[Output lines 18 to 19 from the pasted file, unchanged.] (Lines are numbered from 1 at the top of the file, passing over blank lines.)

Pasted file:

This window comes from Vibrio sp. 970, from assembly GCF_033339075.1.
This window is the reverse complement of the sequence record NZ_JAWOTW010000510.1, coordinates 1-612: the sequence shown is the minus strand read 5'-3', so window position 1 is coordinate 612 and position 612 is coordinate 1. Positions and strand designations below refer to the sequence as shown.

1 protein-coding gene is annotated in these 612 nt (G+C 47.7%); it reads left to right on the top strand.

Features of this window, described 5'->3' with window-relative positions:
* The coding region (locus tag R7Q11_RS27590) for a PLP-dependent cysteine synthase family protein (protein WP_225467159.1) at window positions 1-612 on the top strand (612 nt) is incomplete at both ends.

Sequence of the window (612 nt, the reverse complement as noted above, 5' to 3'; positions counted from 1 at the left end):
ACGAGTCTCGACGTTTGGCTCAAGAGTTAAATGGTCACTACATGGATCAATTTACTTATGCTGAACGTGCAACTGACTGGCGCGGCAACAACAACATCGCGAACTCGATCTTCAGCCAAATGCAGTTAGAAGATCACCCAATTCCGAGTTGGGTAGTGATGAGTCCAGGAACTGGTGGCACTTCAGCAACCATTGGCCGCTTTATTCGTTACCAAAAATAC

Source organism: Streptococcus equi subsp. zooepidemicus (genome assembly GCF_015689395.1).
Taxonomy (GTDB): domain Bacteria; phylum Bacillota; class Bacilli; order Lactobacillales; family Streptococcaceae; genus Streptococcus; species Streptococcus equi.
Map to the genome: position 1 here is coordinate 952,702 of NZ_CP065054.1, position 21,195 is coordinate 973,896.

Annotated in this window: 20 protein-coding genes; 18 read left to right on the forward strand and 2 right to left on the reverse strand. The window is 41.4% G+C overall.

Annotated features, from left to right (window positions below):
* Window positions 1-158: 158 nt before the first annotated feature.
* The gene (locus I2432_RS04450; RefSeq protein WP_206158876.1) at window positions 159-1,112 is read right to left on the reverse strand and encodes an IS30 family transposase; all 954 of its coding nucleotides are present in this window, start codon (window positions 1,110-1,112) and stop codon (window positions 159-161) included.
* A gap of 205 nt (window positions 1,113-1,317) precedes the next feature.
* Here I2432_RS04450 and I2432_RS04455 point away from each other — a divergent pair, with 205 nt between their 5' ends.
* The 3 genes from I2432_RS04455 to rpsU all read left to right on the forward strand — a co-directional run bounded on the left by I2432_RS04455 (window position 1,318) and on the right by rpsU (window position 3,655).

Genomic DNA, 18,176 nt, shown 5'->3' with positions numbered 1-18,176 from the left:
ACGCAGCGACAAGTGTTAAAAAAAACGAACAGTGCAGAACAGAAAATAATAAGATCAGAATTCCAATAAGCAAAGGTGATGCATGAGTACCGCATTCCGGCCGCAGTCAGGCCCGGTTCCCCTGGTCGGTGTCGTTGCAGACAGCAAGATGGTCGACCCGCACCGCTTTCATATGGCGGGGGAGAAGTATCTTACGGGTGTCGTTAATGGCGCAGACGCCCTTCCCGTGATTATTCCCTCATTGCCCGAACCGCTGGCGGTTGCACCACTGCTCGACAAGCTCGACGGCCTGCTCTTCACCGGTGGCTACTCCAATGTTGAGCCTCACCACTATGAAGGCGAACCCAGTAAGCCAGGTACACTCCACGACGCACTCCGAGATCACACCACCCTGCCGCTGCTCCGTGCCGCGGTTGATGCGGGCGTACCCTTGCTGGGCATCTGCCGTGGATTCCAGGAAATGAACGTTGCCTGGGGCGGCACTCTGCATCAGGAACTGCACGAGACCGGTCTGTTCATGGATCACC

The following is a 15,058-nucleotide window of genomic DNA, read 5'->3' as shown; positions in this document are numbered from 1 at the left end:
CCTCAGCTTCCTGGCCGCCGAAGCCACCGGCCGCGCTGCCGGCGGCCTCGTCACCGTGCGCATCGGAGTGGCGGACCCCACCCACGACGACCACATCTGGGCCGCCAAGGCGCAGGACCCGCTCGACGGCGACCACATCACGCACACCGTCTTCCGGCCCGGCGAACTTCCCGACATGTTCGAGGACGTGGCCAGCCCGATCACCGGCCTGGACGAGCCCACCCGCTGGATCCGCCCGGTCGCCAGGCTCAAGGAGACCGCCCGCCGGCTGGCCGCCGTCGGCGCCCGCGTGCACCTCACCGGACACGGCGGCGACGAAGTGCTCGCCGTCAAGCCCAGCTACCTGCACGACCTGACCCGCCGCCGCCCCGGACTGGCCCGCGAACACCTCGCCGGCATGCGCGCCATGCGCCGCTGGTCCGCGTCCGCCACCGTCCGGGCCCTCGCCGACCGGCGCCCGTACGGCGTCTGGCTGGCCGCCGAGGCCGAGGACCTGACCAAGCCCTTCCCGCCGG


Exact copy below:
Genomic DNA, 18,176 nt, shown 5'->3' with positions numbered 1-18,176 from the left:
ACGCAGCGACAAGTGTTAAAAAAAACGAACAGTGCAGAACAGAAAATAATAAGATCAGAATTCCAATAAGCAAAGGTGATGCATGAGTACCGCATTCCGGCCGCAGTCAGGCCCGGTTCCCCTGGTCGGTGTCGTTGCAGACAGCAAGATGGTCGACCCGCACCGCTTTCATATGGCGGGGGAGAAGTATCTTACGGGTGTCGTTAATGGCGCAGACGCCCTTCCCGTGATTATTCCCTCATTGCCCGAACCGCTGGCGGTTGCACCACTGCTCGACAAGCTCGACGGCCTGCTCTTCACCGGTGGCTACTCCAATGTTGAGCCTCACCACTATGAAGGCGAACCCAGTAAGCCAGGTACACTCCACGACGCACTCCGAGATCACACCACCCTGCCGCTGCTCCGTGCCGCGGTTGATGCGGGCGTACCCTTGCTGGGCATCTGCCGTGGATTCCAGGAAATGAACGTTGCCTGGGGCGGCACTCTGCATCAGGAACTGCACGAGACCGGTCTGTTCATGGATCACC